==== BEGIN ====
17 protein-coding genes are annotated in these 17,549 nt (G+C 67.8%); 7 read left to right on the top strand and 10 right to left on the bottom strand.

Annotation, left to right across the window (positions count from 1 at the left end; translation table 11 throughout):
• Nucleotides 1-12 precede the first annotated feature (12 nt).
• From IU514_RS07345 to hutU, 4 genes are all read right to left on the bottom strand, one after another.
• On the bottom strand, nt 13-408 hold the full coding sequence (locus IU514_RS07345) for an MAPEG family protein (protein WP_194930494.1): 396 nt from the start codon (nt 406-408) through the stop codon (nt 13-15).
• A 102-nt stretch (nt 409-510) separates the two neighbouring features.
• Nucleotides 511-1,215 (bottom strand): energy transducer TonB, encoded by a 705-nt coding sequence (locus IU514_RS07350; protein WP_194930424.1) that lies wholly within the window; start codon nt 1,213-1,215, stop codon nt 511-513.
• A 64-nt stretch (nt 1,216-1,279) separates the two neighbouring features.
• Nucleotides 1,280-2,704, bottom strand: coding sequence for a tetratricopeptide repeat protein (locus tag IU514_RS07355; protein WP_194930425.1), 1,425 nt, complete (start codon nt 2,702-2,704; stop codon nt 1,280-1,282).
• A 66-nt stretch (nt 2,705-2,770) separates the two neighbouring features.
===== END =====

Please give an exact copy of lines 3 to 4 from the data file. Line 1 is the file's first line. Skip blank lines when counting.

• Nucleotides 1-12 precede the first annotated feature (12 nt).
• From IU514_RS07345 to hutU, 4 genes are all read right to left on the bottom strand, one after another.